First medium-sized black hole discovered in the centre of Omega Centauri

Three partial images showing the star cluster Omega Centauri with countless stars, looking closer to the centre image by image

A view into the central region of the star cluster Omega Centauri, with images from the Hubble Space Telescope, shows on the right side the position of the intermediate-mass black hole. It was found by seven fast moving stars in its vicinity.

Credit: ESA/Hubble & NASA, M. Häberle (MPIA)
July 10, 2024 //

Newly identified, extremely fast-moving stars in the star cluster Omega Centauri provide solid evidence for a black hole in its centre. With at least 8200 solar masses this is the first intermediate-mass black hole reliably observed to date. The discovery also confirms that Omega Centauri is the core of a dwarf galaxy that was swallowed up by the Milky Way billions of years ago. Without its outer stars, the galaxy's core has hardly evolved since then. The study was published in the journal Nature.

Omega Centauri is a spherical collection of about ten million stars, visible as a smudge in the night sky from Southern latitudes. Through small telescopes, the star cluster looks so dense towards the centre that it becomes impossible to distinguish individual stars. Now a new study led by Maximilian Häberle from the Max Planck Institute for Astronomy and with the participation of Dr. Nikolay Kacharov, scientist at the Leibniz-Institute for Astrophysics Potsdam (AIP), confirms what astronomers have suspected for some time: Omega Centauri contains a central black hole. With its mass, it represents also a kind of "missing link" between the small-mass stellar black holes and the giant supermassive black holes in the centres of large galaxies.

The current picture of galaxy evolution assumes that the earliest galaxies had medium-sized central black holes. In the course of time the galaxies grew by merging with larger galaxies or by incorporating smaller galaxies. During these processes, their central black holes also gained more mass. Therefore, medium-sized black holes are hard to find in today's universe. On the one hand, galaxies like our Milky Way have long "grown up" and contain significantly more massive central black holes. On the other hand, the smaller dwarf galaxies are generally more difficult to observe. With the currently available technology, the detection of black holes in their centres is extremely challenging. There have been promising candidates so far, but no definitive proof of an intermediate-mass black hole.

Omega Centauri is therefore something very special. As the nucleus of a former separate dwarf galaxy that merged with the Milky Way, losing all stars except those in the core region, Omega Centauri is “frozen in time”. With the loss of its outer stars, the evolution of the former dwarf galaxy was cut short, and the black hole in its centre no longer had the chance to grow.

Previous clues to a central black hole in Omega Centauri were based on large-scale models of the motion of stars in the cluster, but they left room for doubt. A new research project by Nadine Neumayer, group leader at the Max Planck Institute for Astronomy, and Anil Seth from the University of Utah to investigate the movements of stars aimed to better understand the history of Omega Centauri's formation and to detect a possible black hole, ideally through stars in the cluster’s centre that are moving particularly fast. Nikolay Kacharov, one of the co-initiators of the project, explains: “We expected that we would need to do a comprehensive dynamical modelling of the 3D motions of hundreds of thousands of stars that could potentially reveal the subtle gravitational signature of an intermediate-mass black hole. Finding fast moving stars close to the dark mass is hard - they could just not exist or be too faint to detect.”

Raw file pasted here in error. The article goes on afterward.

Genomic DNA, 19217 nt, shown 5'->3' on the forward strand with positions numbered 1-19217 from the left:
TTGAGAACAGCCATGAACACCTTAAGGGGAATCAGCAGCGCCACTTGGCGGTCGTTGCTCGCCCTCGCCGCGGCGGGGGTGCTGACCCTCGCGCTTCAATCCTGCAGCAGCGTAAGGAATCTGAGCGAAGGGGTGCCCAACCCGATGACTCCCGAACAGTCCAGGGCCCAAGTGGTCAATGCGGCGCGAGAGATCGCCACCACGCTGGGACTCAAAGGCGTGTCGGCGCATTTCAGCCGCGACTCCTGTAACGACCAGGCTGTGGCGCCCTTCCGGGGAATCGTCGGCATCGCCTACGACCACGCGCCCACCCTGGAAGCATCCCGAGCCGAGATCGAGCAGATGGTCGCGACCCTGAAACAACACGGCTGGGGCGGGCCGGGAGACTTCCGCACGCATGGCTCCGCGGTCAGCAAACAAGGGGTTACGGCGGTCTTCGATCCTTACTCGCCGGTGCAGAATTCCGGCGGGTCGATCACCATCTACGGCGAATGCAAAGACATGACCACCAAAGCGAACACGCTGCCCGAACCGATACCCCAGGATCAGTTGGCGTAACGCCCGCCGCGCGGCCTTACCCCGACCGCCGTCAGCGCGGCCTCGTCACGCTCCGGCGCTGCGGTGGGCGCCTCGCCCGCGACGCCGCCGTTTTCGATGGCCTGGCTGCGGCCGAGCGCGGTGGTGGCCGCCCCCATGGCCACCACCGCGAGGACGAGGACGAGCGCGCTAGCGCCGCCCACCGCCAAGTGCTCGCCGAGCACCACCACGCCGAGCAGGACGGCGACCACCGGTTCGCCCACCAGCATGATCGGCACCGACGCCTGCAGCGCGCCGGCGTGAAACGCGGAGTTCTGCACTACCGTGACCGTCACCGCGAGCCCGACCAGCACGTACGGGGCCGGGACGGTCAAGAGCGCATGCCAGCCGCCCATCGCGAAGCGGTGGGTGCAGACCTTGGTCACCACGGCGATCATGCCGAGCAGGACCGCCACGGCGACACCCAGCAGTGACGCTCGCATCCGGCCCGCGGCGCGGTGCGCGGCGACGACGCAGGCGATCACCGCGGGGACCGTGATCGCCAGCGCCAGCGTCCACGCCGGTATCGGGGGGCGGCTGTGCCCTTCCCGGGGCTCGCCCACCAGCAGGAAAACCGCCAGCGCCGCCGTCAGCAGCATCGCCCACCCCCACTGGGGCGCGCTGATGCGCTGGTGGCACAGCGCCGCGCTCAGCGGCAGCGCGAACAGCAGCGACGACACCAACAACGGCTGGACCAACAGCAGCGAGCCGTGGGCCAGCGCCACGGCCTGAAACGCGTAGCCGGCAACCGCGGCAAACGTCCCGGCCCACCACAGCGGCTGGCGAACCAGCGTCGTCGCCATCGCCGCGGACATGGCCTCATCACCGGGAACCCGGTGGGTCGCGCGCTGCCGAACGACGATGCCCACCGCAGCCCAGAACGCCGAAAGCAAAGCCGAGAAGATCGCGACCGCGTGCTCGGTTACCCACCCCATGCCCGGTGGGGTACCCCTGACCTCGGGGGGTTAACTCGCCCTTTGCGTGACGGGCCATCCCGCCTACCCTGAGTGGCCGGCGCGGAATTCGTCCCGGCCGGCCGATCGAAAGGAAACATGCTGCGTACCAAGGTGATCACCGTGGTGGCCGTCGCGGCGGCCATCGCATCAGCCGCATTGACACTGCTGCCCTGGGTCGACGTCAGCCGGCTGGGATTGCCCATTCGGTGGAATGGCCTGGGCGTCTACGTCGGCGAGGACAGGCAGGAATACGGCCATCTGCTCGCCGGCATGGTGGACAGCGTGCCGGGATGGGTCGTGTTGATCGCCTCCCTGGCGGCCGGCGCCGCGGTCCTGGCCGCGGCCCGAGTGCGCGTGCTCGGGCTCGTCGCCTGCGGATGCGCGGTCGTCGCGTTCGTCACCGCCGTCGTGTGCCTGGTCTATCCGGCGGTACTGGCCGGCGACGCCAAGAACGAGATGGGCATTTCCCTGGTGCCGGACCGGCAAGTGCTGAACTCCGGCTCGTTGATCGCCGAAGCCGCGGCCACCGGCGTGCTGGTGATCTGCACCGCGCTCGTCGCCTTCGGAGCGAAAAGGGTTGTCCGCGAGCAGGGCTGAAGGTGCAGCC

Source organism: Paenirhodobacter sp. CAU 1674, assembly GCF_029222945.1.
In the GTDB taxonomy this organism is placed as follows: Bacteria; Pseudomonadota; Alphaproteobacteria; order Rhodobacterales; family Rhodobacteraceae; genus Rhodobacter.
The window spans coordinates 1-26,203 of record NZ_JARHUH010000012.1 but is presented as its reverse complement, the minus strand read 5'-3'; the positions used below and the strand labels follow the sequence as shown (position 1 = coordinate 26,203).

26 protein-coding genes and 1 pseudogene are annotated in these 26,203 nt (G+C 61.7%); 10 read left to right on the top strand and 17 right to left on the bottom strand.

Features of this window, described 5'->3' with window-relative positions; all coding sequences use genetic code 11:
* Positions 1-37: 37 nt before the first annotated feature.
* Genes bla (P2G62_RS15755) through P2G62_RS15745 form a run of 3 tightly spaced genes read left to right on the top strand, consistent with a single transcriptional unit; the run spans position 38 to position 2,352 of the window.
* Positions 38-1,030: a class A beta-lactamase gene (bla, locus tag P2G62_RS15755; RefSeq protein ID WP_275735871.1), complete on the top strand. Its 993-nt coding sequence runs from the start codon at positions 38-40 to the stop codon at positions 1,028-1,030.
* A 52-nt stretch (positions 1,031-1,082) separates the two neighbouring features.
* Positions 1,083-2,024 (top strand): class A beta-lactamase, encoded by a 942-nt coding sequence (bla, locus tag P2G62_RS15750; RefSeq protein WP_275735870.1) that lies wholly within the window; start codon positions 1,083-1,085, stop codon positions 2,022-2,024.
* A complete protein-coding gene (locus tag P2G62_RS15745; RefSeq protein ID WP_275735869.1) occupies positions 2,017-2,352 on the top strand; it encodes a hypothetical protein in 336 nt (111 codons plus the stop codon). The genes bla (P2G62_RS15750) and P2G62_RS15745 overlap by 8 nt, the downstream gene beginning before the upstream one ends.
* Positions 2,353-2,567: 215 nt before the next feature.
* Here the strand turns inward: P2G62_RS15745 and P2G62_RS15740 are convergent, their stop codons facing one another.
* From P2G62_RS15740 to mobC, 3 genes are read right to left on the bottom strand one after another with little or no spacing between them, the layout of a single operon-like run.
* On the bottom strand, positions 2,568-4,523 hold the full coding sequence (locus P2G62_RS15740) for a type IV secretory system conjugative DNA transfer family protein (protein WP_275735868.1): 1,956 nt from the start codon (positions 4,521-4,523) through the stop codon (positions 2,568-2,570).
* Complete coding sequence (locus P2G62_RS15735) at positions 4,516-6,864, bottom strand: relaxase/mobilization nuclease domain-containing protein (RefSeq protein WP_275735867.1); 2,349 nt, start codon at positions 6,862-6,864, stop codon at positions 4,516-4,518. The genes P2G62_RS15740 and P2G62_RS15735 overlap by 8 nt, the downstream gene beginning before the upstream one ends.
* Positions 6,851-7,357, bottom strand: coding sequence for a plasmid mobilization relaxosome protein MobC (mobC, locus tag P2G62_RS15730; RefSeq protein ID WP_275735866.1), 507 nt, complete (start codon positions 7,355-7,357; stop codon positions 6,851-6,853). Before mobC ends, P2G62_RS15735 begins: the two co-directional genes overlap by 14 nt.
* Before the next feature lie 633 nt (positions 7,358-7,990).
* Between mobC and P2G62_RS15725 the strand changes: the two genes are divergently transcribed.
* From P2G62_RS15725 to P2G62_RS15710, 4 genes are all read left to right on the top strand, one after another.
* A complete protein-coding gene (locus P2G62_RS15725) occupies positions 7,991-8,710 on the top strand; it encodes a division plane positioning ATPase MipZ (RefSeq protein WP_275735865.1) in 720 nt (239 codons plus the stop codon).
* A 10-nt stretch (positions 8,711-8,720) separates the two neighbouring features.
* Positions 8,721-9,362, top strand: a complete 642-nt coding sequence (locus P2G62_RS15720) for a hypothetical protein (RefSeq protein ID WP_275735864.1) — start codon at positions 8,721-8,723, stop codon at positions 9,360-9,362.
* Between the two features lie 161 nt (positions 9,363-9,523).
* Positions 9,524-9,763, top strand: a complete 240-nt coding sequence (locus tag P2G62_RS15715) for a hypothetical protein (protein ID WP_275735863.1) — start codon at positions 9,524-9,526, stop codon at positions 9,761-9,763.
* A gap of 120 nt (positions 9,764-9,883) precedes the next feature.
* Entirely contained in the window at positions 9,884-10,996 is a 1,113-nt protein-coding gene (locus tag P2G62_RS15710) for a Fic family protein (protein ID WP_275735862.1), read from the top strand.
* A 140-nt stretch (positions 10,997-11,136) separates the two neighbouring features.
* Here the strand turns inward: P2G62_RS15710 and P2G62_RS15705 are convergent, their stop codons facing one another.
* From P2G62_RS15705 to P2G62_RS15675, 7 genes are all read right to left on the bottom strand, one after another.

Maximilian Häberle, a doctoral student at the Max Planck Institute for Astronomy, set about searching for such fast stars and compiled a huge catalog of the movements of the stars in Omega Centauri. Using over 500 archive images from the Hubble Space Telescope, he determined the velocities of 1.4 million stars. He found seven stars with high velocities moving in different directions in the central cluster region. They only allow one explanation: There is indeed a black hole with a mass of at least 8,200 solar masses in the centre of Omega Centauri. Häberle thus also provides the most reliable evidence to date of the existence of such intermediate-mass black holes as the missing link between stellar and supermassive black holes. At a distance of around 18,000 light years, this is even the nearest massive black hole to Earth, 9000 light-years closer than the supermassive black hole at the centre of the Milky Way.

Further information

Original publication:

M. Häberle et al. 2024: „Fast-moving stars around an intermediate-mass black hole in ω Centauri”, Nature,, DOI:10.1038/s41586-024-07511-z

Max-Planck Institute for Astronomy:

ESA News:

The key areas of research at the Leibniz Institute for Astrophysics Potsdam (AIP) are cosmic magnetic fields and extragalactic astrophysics. A considerable part of the institute's efforts aims at the development of research technology in the fields of spectroscopy, robotic telescopes, and E-science. The AIP is the successor of the Berlin Observatory founded in 1700 and of the Astrophysical Observatory of Potsdam founded in 1874. The latter was the world's first observatory to emphasize explicitly the research area of astrophysics. The AIP has been a member of the Leibniz Association since 1992.
Last update: 10. July 2024